Piedmont Writer said...

Simon -- I knew I'd get you with the beer. So get on with the novel already. I love the way you write and want to see some excerpts so I can comment on them.

Julie said...

I worked at a restaurant for a year as a server and we had to take a "drink test" just to get the job - top twenty drinks, exactly what's in them (down to the ounces), the type of glass used and any garnish added at the end.

And we weren't bartenders so I have no clue what their test was like. I totally get that.

And you're right about first drafts - I've had better luck when there was less and I could add more. My first draft of my first MS was 114K (which is a lot for YA).

Every time I'd take a scene out then a character i removed would pop up or a line of dialogue referencing that scene would show up and all of its in my head so I can't even catch those mistakes most of the time.

Summer said...

It's 10am, and now I want some beer! There is something very satisfying about pulling off the perfect draft, though... Too bad it's not that easy with a book!

I'm the queen of foam in novel form, though my micro fiction and poetry is a lot more, umm...malty? ;-)

Piedmont Writer said...

Julie -- now that I've been blogging around and seeing what other writers do, and now having done it to my own first, I think it's a whole lot easier to put the foam in when the ms is finished than it is to take it out. I hear you on the mistakes you miss, I'm still finding them.

Summer -- I'll tell you, some days with the Monster Child I want to crack one at 7am. But I don't drink anymore so I just brush my teeth.
I wish for a perfect draft, someday maybe, but not likely for a long time. I've got too much to say, it's where the story takes me.

Shelley Sly said...

Awesome metaphor you have going here. :)
For me, it depends on the novel. My first one was pretty balanced at 95K before editing and 99K after. My second is like a beer without the foam: only 60K first draft. Haven't started editing yet, since I'm giving it some time to sit, but I'm hoping to get it up to at least 70K.

Piedmont Writer said...

Shelley -- See, it's all in the foam. I hate first drafts actually. I can't ever seem to get them the way I want to but I suppose that's why they're called drafts.

Lady Glamis said...

What a great post! Yes, Monarch had way too much foam in the first draft. I just had to dump it out and start over. And now I'm seeing that I haven't done all correctly. Again. Writing is hard. Heh.

Piedmont Writer said...

Glam -- Writing IS hard. Why do we do it?

Kristi Faith said...

Good comparison!! :0) Thank you for such a great post. Restaraunt business is hard work. I did a lot of that too! :)

I'm bad about info dumping in the middle of my first drafts...or everywhere...but part of the fun of foam is cleaning it up. :0)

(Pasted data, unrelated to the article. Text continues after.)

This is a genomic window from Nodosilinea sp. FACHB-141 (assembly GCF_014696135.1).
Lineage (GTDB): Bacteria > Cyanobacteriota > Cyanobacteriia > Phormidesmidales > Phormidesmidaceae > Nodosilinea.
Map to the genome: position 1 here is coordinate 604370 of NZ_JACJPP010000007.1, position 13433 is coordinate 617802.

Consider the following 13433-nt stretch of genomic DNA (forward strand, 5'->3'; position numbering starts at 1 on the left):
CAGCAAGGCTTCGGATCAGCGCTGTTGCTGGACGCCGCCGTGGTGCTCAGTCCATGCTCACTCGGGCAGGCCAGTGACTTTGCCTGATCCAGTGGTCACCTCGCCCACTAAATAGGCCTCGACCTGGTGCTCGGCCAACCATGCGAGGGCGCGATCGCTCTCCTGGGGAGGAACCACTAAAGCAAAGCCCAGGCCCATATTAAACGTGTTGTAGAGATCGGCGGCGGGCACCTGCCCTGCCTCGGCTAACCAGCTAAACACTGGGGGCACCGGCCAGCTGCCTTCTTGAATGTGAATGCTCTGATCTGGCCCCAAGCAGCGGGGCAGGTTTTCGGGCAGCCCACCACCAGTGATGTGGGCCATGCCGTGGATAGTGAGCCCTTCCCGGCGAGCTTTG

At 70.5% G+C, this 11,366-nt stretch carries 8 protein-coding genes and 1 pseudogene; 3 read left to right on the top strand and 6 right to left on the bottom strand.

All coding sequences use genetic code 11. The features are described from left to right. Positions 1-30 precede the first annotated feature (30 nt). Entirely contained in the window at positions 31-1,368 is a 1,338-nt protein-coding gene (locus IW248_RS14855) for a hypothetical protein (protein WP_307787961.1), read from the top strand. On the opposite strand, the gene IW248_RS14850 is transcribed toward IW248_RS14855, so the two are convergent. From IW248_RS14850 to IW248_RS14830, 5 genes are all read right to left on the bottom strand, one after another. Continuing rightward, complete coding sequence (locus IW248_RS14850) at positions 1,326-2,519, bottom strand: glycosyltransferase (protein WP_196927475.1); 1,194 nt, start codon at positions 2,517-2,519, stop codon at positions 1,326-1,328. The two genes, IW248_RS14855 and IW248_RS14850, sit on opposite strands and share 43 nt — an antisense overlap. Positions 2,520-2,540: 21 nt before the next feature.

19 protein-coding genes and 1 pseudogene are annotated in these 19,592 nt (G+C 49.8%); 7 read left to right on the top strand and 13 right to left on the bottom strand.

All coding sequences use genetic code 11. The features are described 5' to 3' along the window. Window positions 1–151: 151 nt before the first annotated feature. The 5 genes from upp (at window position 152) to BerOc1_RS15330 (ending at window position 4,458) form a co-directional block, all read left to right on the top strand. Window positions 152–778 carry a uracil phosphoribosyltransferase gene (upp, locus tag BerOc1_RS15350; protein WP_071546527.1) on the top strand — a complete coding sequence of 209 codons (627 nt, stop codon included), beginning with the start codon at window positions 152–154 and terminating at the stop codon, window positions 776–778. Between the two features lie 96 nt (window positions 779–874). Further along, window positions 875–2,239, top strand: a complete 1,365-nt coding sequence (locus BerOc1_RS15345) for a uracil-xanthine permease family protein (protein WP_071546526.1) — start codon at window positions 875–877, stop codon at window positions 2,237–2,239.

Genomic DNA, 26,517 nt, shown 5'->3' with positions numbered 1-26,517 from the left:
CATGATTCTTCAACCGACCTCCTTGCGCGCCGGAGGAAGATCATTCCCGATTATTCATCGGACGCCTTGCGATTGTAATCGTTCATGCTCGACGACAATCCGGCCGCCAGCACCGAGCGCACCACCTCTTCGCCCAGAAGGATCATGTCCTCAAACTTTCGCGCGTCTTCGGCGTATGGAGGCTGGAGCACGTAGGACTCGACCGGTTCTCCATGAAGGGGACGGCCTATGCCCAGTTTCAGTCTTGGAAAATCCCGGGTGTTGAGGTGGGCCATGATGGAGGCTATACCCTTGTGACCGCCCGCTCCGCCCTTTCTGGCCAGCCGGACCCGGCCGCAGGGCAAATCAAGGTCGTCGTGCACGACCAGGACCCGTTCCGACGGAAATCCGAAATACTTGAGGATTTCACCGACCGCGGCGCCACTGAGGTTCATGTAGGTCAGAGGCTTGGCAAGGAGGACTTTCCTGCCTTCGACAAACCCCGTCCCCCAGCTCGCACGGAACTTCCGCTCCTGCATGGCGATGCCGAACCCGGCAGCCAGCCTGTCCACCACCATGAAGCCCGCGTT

Falen said...

Ha! This metaphor was awesome!
I do have some foam in my first draft. But i knew it when i was writing it. I don't think my foam spoon will need to be that big to fix it up

Piedmont Writer said...

Kristi -- Waitresses are my heroes or heroines! I like cleaning up the foam but some days it's not fun.

Sarah -- I thought the metaphor was kinda' cute myself. I've got two spoons, one big, one small. Depends on what I'm working on.

sarahjayne smythe said...

You have the best stories, bar none. :) And I supposed it matters what I'm working on. Foam first or foam later, it seems like I generally just spoon all of it away in the end.

Piedmont Writer said...

Sarah Jayne -- I hear you with the spoon. I was just telling the other Sarah I've got to get back to one more look-see on Masquerade, make sure I took out enough foam.

And I have the best stories, bar none -- was that a deliberate pun??? on today's post????

sarahjayne smythe said...

A deliberate pun? Who me? :) I was just sayin'.

Erin Kuhns said...

Normally, I love reading all of the comments before I add mine. Tonight, however, I absolutely have to go to bed, so I've had to postpone the comment-reading for this post until tomorrow (I will leave it open on my browser...look forward to it).

I just wanted to say that I loved the metaphor, Anne!! And I think it is one that will stick with me. You described both types of drafts very well.

So now I'm off to bed, even though I'd sure love a beer right about now...

Ryan said...

I think I might have felt better with my first draft if there was some foam too it. And, the thing is, after two drafts and a polish, it still doesn't have a lot of anything at all. I still think its good though, because it doesn't have a lot of the stuff that adds foam to a novel. Its more like a minimalist's beer instead of a full blown mug.

Piedmont Writer said...

Ryan -- minimalist is good if you've got all the right words. I know of a writer who can take one sentence and fill your mind with so much imagery you don't need any extra foam. If you think it's good, then who cares what the rest of us think. Well, except an agent.

Christi Goddard said...

I'm finding lots of foam. Not in the action or dialogue, but in the sentences that accompany the dialogue. I do too much telling to give a reader an idea how they are standing, where they are looking, HOW they said it, passive voice. Blah. Spoon spoon spoon.

I've whittled off 8,000 words in the last ten days, and have half the book to go. I'm DOWN to 119,000. In my defense, it's a Fantasy with about a dozen main characters so it was bound to be somewhat longer than other genres.

Piedmont Writer said...

Christi -- Good for you that you can find and spoon it. Congratulations, 8,000 words is impressive in 10 days. Fantasy, from what I've heard is a always a little bit longer because of the world building, but hey, way to go. Even if it comes in at 105K that's still got a really good shot.